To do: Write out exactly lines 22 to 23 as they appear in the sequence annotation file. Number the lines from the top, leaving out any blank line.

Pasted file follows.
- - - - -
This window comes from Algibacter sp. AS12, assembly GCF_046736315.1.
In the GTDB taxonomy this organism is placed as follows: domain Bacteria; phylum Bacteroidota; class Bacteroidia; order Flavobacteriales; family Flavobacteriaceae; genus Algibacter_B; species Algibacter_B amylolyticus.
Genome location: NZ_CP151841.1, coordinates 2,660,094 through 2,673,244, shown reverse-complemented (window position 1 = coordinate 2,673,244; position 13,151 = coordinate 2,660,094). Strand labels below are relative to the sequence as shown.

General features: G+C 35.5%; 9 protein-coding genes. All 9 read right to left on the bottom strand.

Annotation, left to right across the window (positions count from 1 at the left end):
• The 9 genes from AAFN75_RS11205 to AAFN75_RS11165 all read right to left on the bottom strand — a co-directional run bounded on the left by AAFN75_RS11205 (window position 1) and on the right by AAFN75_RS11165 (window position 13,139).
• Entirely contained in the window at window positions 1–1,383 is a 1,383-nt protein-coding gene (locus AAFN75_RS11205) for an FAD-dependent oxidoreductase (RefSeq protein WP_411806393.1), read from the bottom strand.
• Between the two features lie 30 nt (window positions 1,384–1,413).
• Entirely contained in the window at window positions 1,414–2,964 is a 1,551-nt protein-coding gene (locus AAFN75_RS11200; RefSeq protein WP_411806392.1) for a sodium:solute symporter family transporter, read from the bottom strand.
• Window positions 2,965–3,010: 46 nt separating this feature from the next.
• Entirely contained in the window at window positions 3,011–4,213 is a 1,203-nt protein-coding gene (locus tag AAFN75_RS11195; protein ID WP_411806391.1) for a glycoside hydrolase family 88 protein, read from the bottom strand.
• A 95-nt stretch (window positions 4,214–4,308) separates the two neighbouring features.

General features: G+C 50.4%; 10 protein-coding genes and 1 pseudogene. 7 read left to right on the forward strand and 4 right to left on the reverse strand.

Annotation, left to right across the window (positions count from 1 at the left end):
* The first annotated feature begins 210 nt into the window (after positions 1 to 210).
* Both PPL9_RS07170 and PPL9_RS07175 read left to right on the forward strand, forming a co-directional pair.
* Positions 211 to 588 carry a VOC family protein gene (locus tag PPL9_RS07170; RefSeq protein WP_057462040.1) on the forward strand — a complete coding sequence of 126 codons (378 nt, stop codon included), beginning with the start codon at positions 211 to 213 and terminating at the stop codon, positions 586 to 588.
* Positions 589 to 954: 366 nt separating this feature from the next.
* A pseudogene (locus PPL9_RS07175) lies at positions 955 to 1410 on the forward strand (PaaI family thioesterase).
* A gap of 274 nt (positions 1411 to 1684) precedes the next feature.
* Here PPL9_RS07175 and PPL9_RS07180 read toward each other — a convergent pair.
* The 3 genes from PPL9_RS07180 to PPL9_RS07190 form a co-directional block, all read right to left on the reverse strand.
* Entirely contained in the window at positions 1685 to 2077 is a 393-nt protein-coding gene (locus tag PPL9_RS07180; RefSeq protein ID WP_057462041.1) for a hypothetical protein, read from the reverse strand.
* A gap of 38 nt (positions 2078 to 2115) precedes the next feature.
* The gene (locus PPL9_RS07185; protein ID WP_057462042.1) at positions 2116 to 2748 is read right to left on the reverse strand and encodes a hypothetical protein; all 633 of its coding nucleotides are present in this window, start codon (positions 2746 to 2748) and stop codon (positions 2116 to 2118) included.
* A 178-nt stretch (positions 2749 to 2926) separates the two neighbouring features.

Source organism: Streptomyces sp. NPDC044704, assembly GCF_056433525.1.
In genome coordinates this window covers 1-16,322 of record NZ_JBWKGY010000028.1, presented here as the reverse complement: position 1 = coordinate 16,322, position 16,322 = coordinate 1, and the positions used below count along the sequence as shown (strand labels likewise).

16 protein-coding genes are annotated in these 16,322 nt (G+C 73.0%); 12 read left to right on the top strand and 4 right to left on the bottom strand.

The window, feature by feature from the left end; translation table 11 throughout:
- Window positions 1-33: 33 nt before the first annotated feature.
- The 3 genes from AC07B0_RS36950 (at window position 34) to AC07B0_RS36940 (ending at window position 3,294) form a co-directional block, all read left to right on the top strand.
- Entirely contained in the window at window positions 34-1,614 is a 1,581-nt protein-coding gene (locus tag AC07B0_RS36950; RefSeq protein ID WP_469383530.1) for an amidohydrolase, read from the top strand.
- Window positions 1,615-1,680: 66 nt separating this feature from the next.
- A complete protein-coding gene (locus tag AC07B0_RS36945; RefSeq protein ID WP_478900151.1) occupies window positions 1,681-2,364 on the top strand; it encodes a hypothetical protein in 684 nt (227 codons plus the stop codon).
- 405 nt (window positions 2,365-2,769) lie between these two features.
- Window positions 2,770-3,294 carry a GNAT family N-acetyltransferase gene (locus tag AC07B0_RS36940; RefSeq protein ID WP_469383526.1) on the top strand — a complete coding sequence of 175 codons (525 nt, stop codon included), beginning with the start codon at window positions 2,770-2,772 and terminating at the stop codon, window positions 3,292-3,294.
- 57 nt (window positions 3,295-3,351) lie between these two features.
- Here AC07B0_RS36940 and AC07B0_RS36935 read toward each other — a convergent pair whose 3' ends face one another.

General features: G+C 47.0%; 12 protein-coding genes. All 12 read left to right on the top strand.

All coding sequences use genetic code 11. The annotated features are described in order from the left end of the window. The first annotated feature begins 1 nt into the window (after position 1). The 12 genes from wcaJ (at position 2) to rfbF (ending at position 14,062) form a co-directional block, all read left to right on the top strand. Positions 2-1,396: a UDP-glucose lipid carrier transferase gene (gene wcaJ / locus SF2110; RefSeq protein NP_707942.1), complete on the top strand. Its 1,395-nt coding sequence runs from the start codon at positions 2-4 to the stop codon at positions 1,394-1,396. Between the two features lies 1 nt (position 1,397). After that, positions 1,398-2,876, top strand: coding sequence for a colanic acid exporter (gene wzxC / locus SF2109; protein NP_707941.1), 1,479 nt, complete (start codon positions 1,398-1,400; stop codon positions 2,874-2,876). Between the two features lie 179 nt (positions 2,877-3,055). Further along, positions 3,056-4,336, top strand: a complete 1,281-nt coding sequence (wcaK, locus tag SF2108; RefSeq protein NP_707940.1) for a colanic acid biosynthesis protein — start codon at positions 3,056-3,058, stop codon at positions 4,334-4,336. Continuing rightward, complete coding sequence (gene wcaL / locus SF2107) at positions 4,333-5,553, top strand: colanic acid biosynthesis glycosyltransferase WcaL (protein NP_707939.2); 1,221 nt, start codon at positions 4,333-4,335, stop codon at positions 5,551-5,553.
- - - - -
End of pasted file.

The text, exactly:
* The 3 genes from PPL9_RS07180 to PPL9_RS07190 form a co-directional block, all read right to left on the reverse strand.
* Entirely contained in the window at positions 1685 to 2077 is a 393-nt protein-coding gene (locus tag PPL9_RS07180; RefSeq protein ID WP_057462041.1) for a hypothetical protein, read from the reverse strand.